Based on the above mentioned considerations, the aim of this study was to verify how diabetes specialists started/modified drug regimens of their freshly referred patients to reach individualized HbA1c targets in case of HbA1c levels >7% (>53 mmol/mol), a cut-off chosen to define good metabolic control according to Italian Standards of Care, which in fact fully incorporate the latest ADA-EASD positions statement.21


This was an observational, multicenter study coordinated by AMD Research Foundation and involved 48 AMD Research Network DCUs evenly distributed throughout Italy and carefully selected according to the efficiency indicators listed in the AMD Foundation Quality Manual.24 Its design was approved by a dedicated Scientific Committee in November 2013. From March to June 2014 all DCUs got the protocol approved by their ethics committees and explored their data bases to randomly identify patients fulfilling inclusion criteria. The enrollment phase lasted three months and ended in December 2014. The Standards of Medical Care in Diabetes 201625 and the International Classification of Diseases, Clinical Modification (ICD-9-CM, V82.9 2014)26 were used to define diabetes diagnostic criteria/procedures, as well as, comorbidities and/or disease complications.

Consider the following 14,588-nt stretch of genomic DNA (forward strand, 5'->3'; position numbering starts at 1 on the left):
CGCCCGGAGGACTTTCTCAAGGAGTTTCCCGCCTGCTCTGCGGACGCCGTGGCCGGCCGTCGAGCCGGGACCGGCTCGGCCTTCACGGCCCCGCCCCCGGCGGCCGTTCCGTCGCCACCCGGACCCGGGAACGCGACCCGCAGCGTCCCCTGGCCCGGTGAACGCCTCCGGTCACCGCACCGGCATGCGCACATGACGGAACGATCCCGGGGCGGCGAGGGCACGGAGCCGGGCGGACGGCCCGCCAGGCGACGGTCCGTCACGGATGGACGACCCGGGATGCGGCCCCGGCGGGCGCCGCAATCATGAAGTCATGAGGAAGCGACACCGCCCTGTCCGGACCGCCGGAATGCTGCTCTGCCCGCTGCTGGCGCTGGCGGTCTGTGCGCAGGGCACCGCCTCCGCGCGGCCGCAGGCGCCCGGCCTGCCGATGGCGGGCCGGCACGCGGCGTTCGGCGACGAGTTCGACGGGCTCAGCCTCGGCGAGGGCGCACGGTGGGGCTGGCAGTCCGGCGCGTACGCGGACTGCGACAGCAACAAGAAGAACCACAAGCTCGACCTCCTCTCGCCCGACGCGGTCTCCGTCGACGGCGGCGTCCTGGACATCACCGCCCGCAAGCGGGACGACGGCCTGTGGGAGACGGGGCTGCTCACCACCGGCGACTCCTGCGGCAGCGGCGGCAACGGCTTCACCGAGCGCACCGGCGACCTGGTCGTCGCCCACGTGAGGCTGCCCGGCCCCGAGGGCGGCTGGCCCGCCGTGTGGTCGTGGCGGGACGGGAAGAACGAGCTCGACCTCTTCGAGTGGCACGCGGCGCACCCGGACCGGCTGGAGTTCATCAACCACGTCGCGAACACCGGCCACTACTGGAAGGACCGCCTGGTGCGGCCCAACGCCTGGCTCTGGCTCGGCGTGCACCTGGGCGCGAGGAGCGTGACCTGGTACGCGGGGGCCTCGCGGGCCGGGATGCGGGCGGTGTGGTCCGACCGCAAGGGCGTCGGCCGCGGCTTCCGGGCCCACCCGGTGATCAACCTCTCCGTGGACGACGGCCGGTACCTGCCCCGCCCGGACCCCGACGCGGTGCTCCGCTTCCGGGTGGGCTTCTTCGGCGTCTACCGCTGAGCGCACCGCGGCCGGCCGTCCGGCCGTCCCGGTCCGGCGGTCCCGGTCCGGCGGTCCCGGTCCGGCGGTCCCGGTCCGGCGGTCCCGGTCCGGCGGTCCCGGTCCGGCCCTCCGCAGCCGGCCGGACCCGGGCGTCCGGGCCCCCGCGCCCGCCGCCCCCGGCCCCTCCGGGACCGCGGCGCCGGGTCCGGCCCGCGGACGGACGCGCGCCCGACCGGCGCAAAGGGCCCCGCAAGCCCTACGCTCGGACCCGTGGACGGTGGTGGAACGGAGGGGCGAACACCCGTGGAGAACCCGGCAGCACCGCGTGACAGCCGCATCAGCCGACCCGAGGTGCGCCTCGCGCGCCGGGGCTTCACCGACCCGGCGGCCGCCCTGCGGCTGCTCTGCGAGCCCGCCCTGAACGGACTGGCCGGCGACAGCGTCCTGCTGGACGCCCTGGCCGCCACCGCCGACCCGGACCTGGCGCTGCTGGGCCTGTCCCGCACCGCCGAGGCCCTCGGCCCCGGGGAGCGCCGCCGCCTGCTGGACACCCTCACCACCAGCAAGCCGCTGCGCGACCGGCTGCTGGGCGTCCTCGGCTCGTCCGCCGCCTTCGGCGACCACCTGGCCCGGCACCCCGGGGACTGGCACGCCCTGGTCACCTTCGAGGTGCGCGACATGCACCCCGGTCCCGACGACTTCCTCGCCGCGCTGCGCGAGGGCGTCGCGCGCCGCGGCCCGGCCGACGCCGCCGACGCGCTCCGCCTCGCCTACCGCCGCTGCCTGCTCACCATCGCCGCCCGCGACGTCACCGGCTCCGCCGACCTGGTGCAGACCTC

LDL-C was estimated by the Friedewald equation. Microalbuminuria (MA) was defined as a urinary albumin excretion rate >20 μg/min or albumin-creatinine ratio >2.5 (men) or >3.5 (women) mg/mmol. GFR was calculated with the CDK-EPI creatinine equation 2009. All local laboratories of participating centers agreed to a strict systematic quality control supervision according to the national accreditation program and to the 2015 ACCREDIA UNI EN ISO 15189:2013 regulations.

Enrollment Criteria